Stout, Sandra. Depression Glass Price Guide. Wayne, PA: Wallace-Homestead Book Company, 1980.
____. “Origin of automobile bouquet holders.” Popular Mechanics, May 1913. Hearst Magazines, 1913. p. 678-679.
Lounsbery, Elizabeth. “Some Automobile Accessories.” American Homes and Gardens, Vol. 10. Munn and Company, 1913.
____. “Flower-Decorated Motor Cars the Vogue.” Automobile Topics, Vol. 18. E.E. Schwarzkopf, 1909. p. 386.
-Janie R. Askew
Research Assistant, Smithsonian Gardens
MA Candidate, History of Decorative Arts
The Smithsonian Associates – George Mason University
Did you know that this week is National Pollinator Week? Every year organizations devoted to conservation celebrate pollinators and address the urgent issue of declining pollinator and plant populations. Pollination is the process of moving pollen within flowers or from flower to flower, allowing the plants to fertilize and reproduce. This movement can be done by wind, water, or a variety of animals, known as pollinators. Animal pollinators assist about 90% of all flowering plants in their pollination needs.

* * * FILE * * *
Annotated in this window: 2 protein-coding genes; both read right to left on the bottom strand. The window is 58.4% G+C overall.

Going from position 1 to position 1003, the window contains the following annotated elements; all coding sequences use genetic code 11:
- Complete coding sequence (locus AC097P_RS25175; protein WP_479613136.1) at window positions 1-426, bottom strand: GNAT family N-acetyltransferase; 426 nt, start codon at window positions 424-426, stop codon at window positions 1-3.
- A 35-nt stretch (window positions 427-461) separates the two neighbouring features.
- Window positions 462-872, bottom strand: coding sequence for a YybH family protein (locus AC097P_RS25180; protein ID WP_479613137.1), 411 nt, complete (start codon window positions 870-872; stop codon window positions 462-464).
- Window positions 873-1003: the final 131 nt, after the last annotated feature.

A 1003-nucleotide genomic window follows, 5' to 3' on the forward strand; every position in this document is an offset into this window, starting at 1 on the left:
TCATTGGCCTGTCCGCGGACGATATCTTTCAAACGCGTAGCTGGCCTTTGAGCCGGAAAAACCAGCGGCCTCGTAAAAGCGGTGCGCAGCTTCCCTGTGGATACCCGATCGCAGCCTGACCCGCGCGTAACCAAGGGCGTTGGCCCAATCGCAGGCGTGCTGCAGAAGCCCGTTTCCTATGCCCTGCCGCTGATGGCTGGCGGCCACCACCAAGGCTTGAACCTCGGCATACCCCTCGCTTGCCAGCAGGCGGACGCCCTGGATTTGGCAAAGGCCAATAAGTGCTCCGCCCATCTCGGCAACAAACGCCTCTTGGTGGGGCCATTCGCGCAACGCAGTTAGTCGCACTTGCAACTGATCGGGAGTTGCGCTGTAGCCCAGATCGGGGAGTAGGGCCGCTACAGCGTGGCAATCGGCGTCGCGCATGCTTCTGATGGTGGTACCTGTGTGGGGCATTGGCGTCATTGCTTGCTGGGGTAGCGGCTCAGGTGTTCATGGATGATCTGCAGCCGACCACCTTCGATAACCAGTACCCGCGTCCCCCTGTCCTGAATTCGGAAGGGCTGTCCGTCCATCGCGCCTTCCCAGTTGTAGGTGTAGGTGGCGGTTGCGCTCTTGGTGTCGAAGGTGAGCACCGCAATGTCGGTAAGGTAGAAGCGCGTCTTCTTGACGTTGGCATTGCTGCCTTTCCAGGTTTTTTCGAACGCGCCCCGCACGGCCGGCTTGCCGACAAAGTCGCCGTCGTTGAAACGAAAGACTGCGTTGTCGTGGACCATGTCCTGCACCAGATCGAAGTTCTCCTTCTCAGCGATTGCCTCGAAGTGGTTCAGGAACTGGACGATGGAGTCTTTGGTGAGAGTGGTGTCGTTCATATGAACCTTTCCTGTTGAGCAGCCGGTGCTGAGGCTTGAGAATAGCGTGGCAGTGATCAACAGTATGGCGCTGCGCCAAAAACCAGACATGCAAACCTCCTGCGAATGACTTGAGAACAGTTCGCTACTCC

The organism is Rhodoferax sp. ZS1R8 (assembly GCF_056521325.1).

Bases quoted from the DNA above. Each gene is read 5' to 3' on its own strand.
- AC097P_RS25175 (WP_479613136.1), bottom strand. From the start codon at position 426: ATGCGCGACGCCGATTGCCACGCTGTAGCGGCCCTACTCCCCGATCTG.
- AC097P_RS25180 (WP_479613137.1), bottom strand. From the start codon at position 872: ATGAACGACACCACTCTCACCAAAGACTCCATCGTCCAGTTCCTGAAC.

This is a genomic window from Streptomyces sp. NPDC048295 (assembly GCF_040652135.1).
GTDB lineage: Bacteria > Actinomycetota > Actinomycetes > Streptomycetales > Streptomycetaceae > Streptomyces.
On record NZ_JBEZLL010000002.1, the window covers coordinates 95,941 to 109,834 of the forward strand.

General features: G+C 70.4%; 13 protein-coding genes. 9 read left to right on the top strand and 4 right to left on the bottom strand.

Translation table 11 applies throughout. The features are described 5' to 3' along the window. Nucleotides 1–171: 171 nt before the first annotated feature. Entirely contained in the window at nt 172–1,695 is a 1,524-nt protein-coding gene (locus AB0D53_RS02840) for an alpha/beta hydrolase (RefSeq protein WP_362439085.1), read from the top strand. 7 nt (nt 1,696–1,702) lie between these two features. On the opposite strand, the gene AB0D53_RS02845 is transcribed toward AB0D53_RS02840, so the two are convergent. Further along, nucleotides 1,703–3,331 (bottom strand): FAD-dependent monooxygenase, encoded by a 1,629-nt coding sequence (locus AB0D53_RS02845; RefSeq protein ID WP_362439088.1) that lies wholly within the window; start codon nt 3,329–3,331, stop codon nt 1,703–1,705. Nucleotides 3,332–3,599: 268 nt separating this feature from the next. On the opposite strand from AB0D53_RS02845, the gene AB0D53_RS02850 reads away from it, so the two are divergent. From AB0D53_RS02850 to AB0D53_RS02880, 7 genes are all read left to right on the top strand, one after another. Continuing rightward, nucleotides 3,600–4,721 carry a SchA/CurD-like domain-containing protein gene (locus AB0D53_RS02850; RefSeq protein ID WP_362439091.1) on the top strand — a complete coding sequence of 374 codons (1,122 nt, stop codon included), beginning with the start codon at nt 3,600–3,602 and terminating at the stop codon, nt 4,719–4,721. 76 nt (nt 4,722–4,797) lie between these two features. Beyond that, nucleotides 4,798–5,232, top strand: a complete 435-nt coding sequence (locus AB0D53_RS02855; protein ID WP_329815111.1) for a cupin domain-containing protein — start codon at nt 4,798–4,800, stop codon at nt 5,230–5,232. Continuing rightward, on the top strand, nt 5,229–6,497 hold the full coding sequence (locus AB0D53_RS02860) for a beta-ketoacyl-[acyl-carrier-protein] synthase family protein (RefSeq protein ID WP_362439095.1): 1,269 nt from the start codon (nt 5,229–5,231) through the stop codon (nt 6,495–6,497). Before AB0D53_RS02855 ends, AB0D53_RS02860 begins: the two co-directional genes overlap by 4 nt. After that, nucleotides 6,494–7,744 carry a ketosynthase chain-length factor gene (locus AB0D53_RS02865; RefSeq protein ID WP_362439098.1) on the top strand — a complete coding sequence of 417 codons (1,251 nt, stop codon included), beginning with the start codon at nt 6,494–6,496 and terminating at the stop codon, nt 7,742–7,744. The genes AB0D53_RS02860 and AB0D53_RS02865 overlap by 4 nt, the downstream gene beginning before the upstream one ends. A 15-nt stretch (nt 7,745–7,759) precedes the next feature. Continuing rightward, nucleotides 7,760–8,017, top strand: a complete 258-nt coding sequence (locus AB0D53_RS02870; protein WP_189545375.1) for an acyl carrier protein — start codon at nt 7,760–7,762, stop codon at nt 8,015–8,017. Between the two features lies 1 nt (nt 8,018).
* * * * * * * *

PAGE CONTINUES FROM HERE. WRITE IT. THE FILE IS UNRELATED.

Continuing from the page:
This year’s focus is on native orchids, which depend on a variety of animals for pollination. What is particularly interesting about the relationships between orchids and their pollinators is that while many insects and animals may visit orchid flowers, each orchid species often has a “preferred” pollinator. Unfortunately, if pollinator populations continue to decline, many species of orchids could be at risk.
This is true too for many of our own food sources, including coffee, bananas, and a variety of tree nuts. These plants are truly dependent on their pollinators and in turn, so are we. According to pollinator.org, “worldwide, approximately 1,000 plants grown for food, beverages, fibers, spices, and medicines need to be pollinated by animals in order to produce the goods on which we depend. In the United States, pollination by honeybees and other insects produces $40 billion worth of products annually.” However, the loss of habitat, chemical misuse, invasive plant and animal species, and various diseases have severely affected pollinator species around the world. Unfortunately, the true scope of damage and the status of pollinators is still unknown, which is why it is so important to work to conserve pollinator species, even the seemingly non-desirable insects, such as flies.